The biggest story this week is the kidnapped Nigerian schoolgirls. Last month, the terrorist group Boko Haram kidnapped hundreds of girls from their school and threatened to sell them into slavery—all because their education, they say, is a sin. The U.S. has sent advisors to Nigeria to help find them, but will it be enough? How far should the U.S. go to bring the girls back to safety? Continue reading
Last week our guest debater’s discussed the Oklahoma botched execution where last Tuesday’s execution of Charles Warner went terribly wrong. The legal injection process normally takes mere minutes while in Warner’s case it took over half an hour and was eventually pronounced dead from a heart attack. The Public Square decided to ask the question, was the French guillotine a humane form of capital punishment?
The French used the guillotine for the death penalty until 1977. It was originally used as a universal way to conduct executions despite class differences. The guillotine concept was created in order to provide the quickest, and least painful death possible. The guillotine blade fell at approximately 21 feet a second which meant it took 2/100 of a second for the execution to occur.
Our debater’s Scott Greer from the Daily Caller, Journalist Gregory Clay, and Don Owens a Communications Consultant discussed which form of Capital Punishment would be most preferable to them.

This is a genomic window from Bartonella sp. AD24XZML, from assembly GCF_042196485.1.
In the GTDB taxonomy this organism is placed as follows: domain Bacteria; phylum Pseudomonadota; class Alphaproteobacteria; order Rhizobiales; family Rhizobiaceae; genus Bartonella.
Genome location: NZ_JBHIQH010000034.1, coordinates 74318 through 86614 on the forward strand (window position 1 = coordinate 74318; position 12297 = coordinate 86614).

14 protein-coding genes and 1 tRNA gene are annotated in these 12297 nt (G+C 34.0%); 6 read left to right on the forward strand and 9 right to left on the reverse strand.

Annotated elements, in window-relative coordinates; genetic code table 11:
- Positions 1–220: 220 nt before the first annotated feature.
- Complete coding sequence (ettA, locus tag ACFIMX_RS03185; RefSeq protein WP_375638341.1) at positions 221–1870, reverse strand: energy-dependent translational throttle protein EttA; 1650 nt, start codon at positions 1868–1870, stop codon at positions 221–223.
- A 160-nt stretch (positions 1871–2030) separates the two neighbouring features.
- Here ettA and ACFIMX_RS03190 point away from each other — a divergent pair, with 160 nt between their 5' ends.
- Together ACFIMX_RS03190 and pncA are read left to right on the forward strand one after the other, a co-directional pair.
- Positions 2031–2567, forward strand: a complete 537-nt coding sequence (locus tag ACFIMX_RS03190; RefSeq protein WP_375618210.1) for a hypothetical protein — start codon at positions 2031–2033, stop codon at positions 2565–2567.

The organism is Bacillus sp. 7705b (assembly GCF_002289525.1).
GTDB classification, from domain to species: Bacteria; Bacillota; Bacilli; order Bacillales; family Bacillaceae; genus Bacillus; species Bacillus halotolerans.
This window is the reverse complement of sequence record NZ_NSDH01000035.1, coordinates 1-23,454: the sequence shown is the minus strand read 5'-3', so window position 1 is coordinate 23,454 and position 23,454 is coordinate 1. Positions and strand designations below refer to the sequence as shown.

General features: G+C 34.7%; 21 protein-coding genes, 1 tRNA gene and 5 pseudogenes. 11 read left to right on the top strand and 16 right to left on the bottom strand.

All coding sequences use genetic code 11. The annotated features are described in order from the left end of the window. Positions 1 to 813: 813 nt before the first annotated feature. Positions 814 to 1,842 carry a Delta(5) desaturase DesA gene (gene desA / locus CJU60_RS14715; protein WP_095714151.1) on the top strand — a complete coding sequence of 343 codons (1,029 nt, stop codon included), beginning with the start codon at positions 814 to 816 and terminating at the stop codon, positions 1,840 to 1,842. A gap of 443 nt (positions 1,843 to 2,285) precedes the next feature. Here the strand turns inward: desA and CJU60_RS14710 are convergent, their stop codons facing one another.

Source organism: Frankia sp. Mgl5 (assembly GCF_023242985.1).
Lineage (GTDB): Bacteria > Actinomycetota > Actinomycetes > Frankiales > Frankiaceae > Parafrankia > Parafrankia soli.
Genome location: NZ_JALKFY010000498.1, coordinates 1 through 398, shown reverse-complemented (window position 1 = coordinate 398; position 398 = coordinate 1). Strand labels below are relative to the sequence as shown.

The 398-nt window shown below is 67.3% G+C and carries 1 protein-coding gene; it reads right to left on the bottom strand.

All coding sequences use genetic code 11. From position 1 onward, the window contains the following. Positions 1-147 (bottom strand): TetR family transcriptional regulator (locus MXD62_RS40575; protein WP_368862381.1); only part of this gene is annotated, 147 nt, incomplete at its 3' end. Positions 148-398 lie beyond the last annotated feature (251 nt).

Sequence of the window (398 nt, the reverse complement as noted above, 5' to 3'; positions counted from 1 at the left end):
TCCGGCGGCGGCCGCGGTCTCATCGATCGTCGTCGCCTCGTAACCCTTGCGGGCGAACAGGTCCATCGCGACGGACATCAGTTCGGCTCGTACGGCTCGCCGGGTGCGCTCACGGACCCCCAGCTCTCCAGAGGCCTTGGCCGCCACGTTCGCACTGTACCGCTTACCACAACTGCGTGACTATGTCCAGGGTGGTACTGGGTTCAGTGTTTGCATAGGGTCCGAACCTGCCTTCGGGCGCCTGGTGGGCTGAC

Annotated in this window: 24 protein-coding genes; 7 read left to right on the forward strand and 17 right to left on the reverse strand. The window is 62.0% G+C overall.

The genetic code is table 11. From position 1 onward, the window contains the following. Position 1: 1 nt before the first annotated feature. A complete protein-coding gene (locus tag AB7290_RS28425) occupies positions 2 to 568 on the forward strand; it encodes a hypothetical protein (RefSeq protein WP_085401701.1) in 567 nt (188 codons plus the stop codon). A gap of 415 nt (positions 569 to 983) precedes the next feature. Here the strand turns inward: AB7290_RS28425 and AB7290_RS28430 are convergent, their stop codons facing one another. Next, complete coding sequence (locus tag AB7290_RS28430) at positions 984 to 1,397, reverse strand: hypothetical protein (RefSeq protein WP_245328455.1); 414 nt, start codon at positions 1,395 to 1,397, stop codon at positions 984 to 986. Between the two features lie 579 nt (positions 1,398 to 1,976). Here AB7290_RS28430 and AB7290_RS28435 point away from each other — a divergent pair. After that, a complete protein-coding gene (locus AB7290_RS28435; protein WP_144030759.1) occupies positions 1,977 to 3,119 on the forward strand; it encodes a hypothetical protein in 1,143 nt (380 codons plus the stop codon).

“The guillotine can be scientifically tested. In a split second of pain everything is done. I think as an American Society, we are so hesitant to use older methods. We like to stick a needle in someone’s arm and watch them die. It’s almost like we want to take the death aspect out of it,” Greer said.
The death penalty has never been an easy subject to talk or agree upon. What makes it right for someone to decide how someone else should die?
“I think when we get to the point of guillotining people, we have approached an incredibly slippery slope. Saudia Arabia still beheads people,” Owens said.
Greer fired back in the debate with the response that the guillotine is easily one of the most humane forms of punishment. He asked Owens what he would choose if it was his own execution. Would he want an immediate death or a lethal injection with the possibility of prolonged pain and suffering.
“I think if I had to choose I would choose two things. One I would choose to live in a just country where they didn’t torture people and two I’d ask the state to bring in a physician to ask what they thought was more humane, lethal injection or having your head cut off,” Owens said.